Monday, 27 October 2008

One Thing After Another

Photographers who have learned their stuff post-digital must find the persistence of the terminology, habits of mind and even units of measurement of the Film Era slightly baffling. Why on earth do we still refer to 35mm lens focal lengths, for example (as if "28mm" had a more natural relationship to "wide angle" than "17mm") or, even more weirdly, refer to darkroom techniques such as "burning" and "dodging" in image processing software, when 99.9% of film photographers had never so much as stepped inside a darkroom? Now, there are quite good commercial reasons for this persistence, but at heart we are dealing with a phenomenon that is understood by archaeologists and cultural historians, and has even been given a stupid-looking name.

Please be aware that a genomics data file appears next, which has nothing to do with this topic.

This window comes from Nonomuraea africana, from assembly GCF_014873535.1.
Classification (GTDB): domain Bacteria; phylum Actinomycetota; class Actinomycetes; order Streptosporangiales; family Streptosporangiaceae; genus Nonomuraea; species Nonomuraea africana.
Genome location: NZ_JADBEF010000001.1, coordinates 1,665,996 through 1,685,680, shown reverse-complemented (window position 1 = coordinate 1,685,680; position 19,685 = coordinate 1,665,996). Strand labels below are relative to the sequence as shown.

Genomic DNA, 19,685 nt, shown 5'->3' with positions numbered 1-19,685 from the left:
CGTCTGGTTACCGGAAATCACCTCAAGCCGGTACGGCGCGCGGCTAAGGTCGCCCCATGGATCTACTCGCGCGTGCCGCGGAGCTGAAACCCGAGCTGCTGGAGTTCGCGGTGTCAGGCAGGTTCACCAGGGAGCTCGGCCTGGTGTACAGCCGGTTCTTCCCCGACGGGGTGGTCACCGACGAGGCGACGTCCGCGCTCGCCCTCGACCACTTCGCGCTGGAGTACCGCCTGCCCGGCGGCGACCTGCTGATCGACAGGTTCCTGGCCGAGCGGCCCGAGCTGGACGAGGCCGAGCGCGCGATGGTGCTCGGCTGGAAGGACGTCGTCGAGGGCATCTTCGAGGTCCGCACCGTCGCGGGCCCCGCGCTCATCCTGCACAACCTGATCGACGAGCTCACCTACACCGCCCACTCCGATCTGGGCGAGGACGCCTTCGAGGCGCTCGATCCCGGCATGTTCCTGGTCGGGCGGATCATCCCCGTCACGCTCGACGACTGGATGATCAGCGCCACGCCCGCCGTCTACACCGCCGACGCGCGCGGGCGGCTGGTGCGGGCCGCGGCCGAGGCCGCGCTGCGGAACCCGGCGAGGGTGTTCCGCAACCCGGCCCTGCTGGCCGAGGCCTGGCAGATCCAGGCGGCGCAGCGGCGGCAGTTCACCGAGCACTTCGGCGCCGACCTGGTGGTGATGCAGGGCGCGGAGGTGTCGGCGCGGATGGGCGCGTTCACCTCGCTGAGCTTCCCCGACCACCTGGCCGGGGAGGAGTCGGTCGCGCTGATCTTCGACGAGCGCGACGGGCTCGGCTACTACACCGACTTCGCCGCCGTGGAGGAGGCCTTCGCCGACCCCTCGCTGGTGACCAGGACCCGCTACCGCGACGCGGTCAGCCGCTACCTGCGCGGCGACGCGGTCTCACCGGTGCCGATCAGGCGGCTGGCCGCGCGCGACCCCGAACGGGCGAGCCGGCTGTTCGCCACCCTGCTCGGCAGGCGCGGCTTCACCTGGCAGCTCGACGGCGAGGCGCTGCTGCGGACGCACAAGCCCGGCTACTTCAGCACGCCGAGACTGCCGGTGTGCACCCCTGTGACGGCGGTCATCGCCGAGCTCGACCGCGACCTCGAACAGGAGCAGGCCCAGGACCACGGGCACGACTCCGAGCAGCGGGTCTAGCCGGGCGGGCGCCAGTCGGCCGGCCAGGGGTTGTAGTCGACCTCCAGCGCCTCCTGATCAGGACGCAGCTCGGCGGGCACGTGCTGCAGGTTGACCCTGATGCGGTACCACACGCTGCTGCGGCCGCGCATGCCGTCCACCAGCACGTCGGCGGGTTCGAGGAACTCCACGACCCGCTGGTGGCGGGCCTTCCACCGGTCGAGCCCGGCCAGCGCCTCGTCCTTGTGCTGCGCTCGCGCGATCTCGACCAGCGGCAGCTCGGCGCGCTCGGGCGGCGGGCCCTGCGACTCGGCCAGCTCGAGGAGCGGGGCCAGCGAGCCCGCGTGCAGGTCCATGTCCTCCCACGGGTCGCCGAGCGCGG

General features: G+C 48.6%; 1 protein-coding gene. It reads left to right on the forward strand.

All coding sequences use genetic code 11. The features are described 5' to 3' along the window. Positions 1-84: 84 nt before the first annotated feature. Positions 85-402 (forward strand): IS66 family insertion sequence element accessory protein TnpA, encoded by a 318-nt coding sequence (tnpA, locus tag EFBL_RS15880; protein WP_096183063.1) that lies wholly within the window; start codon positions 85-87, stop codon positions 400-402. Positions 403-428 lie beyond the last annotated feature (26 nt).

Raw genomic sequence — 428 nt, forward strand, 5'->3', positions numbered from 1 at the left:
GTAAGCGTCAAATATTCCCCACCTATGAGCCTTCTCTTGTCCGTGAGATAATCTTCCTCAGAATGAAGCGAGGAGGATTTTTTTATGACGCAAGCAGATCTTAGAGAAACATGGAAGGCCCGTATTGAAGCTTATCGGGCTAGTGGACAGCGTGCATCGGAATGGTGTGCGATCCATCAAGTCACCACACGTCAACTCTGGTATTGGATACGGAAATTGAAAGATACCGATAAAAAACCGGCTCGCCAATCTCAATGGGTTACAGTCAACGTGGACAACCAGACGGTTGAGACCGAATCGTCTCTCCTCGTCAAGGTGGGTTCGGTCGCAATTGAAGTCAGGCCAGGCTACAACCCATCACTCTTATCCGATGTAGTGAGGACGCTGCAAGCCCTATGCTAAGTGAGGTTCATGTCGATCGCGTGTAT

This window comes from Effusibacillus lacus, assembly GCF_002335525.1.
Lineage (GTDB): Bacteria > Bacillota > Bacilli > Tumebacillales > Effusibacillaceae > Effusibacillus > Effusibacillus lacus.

Today's word is: skeuomorph.

It's a useful, if ugly, word for something we've all noticed: the way a stylised picture of a 1950s dial phone still says "phone", or the way a sound recording of a motor-drive is added to a digital camera. Obsolete, yet somehow familiar. Functionless, but somehow reassuring. The concept is quite well discussed in Wikipedia, so I'll just give one of the OED's illustrative quotes:
T. SHAW Unearthing Igbo-Ukwu 15 When something is originally made in one material and is then translated into another, but by its form and decoration reveals the original model which it imitates, this is called a ‘skeuomorph’, and the object in the new material is said to be ‘skeuomorphic’. Thus the bronze pot described is skeuomorphic of an ordinary pottery vessel.
It's the kind of thing that makes your full-on "truth to materials" Modernist want to scream.

The Mottisfont herms (see the post Batting below) are kind of skeuomorphic -- 18th century decorative reinterpretations of functional classical objects. The picture below is unusual, in that -- in a complex dance of two-steps forwards and one-step backwards -- I have overcome my Film Era prejudices and allowed myself to transform the unconvincing colours of the original in PhotoShop, only to produce a retro-looking result that looks like it's been hand-tinted.

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